Tamiya, Revell, Italeri, Airfix (Humbrol), Vallejo, MIG Jimenez,
and other model companies offer paints, though they can be somewhat
limited to start with.
no way to get around the fact that paint can be expensive. But
it's usually needed to cover a model. Better paints tend to cost
more, especially when the colors choices and shades are wider
and you have more selection.
40+ years modeleing, I've used many different kinds of paints.
I've experimented with so many kinds and brands. But I can't choose
one brand that will always be better than another in every case.
They have different characteristics. Though I tend to use more
acylics today than I did in the past.
for bottled paints, I use paints made by Vallejo, or a similar
type squeeze eye dropper paint (MIG Jimenez, Warhammer paints,
etc). I like these paints better for several reasons. You only
have to use a few drops at a time, so a single bottle goes a long
are clean, no paint on the cap, dripping down the bottle, etc.
The caps don't seize to the glass bottle (the bottles are plastic).
And I've found it rare that they dry out, (so I'm saving money
cost a little more, and I like the combination sets, but they
are very much worth it. They don't usually leave brush strokes,
dry somewhat quickly, and for me, just seem to do a good job.
are videos of modelers painting entire models with these types
of paints, without any brushstrokes. They are amazing. (just to
give you an idea, this 15 inch figure was painted with a brush as far as the skin - no brushstrokes).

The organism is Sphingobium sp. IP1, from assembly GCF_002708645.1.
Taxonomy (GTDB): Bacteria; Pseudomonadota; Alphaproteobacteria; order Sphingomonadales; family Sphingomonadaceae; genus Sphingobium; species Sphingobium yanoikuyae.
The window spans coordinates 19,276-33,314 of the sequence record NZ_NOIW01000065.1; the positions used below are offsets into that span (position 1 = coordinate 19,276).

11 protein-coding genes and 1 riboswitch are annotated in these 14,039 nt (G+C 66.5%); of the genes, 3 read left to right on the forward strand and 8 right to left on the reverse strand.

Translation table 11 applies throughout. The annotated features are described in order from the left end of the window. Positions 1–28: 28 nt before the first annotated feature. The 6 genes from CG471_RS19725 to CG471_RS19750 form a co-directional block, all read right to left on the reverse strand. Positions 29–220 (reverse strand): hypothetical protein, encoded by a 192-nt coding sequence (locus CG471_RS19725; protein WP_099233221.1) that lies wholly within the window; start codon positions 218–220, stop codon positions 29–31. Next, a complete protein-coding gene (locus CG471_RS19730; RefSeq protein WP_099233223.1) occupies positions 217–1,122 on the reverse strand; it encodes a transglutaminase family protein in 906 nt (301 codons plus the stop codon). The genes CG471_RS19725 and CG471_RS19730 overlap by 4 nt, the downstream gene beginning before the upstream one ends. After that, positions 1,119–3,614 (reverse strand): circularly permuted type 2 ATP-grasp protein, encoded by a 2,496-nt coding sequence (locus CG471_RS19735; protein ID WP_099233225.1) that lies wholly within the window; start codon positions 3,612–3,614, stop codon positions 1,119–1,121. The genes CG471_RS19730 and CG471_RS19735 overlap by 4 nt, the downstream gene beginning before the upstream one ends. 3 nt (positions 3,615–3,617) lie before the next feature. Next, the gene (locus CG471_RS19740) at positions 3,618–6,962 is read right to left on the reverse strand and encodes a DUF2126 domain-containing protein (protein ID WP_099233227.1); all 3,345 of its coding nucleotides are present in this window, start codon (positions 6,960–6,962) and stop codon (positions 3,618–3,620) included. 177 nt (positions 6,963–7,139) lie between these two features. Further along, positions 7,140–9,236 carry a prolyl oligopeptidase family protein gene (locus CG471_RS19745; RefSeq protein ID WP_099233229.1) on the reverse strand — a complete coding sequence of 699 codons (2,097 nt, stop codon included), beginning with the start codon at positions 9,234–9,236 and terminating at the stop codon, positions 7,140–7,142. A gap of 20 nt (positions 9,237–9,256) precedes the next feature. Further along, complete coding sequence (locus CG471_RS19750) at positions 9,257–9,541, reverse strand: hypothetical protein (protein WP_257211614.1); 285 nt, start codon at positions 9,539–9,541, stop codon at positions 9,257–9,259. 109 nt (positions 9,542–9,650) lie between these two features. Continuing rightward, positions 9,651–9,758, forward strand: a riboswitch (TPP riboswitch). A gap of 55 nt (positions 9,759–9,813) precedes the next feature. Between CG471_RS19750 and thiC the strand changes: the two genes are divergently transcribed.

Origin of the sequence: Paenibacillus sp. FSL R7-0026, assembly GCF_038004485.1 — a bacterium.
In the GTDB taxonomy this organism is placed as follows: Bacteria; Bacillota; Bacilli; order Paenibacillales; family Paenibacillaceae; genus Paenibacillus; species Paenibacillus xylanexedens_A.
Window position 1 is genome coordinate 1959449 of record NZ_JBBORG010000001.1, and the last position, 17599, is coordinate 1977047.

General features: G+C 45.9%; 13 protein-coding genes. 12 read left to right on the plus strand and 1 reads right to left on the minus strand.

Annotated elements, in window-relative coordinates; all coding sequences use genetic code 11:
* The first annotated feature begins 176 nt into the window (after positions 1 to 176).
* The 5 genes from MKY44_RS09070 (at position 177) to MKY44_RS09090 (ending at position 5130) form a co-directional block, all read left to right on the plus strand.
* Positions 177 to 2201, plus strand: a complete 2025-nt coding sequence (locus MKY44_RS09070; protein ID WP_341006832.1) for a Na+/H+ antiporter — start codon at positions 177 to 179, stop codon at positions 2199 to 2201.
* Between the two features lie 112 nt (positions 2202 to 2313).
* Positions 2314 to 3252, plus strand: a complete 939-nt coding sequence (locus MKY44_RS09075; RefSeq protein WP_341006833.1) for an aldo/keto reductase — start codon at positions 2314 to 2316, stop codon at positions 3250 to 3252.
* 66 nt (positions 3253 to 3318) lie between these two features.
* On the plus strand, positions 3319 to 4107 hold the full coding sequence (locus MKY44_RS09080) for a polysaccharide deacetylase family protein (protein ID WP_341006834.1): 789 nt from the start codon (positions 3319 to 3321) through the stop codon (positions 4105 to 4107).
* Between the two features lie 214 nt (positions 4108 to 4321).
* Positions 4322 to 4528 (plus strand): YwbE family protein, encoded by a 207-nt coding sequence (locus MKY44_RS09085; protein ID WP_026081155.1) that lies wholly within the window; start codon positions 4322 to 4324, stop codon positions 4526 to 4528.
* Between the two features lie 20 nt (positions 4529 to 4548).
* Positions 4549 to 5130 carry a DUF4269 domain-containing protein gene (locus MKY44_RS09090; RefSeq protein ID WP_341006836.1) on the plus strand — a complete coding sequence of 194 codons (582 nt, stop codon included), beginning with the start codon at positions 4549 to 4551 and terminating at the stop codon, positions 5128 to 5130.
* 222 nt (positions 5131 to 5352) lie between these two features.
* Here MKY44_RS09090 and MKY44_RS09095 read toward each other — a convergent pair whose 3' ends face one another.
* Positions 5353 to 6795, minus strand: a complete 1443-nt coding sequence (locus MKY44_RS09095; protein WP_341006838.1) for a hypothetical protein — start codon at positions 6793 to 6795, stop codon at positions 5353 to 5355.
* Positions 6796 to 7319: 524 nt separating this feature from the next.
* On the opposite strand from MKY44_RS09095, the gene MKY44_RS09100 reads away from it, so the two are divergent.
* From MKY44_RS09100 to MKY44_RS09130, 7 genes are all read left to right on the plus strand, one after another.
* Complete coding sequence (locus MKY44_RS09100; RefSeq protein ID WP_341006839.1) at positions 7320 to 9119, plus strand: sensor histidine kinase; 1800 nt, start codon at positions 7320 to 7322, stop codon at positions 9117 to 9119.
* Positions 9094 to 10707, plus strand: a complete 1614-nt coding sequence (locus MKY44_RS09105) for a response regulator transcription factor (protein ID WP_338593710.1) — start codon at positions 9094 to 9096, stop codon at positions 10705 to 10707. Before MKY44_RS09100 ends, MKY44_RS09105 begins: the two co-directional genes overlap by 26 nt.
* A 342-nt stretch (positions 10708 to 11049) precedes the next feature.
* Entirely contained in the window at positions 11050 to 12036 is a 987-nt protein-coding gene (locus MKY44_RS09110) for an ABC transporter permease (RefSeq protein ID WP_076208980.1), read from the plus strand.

companies make similar paints to Vallejo, such as PS3, or gaming
want to say that it's very important you use good paint brushes.
No matter what paint you use out of a bottle, a bad (or warn out
brush) is the worst, and will make your hard work look bad.
Paints wash up with water for easy cleanup. They also
dry quicker. They tend to dry with a flat or matte finish.
You only need water to thin them out.
Paints require paint thinner, or a stronger paint cleaner
(such as mineral spirits or Testors
Brush Cleaner) to clean the brushes. Enamels also take
longer to dry and can be tacky till they cure.
I've lined up different brands and bottles to compare.
what's the big deal about eye-dropper paints?
"eyedropper" paints tend to be acrylic. But one
good thing about them is from what I've seen, you tend to
use a lot less paint, and a bottle goes a long way.
only have to squirt out a very small amount, depending on
what detail you're painting. Often a drop will do. Then
you put the cap back on and that's it.
many years, decades even, I used enamel paints in a jar
like almost every other older modeler. That's the way things
were. You screw the top off, dip the brush in. The next
thing is over time, you get paint on the edges of the jar,
the lid bonds itself to the jar so it's nearly impossible
to get open, or the paint dries out. Ruining an entire bottle
eyedropper paints tend to stay clean and trouble free. Some
of the companies use metal pellets inside to mix the paint
when you shake it.
can use a pallet of some kind, but I like to use cheap styrafoam
picnic plates (paper plates will bleed with paint on them
and can be messy). This way, once there's no more room on
the plate, I simply throw it away. I don't have to clean
anything. I also have a lot of space to mix colors on.
have also found that it's easier to control the amount of
paint on the end of the brush. If there's too much, I wipe
the brush on the plate until I have the amount I want. That's
more difficult to do wiping a brush on the side of a bottle.
I can also see better what's going on with the paint and
brush this way.
I still use a few bottles of paint in a jar. Those will
never go away. But a majority of paints I use now are from
an eyedropper bottles.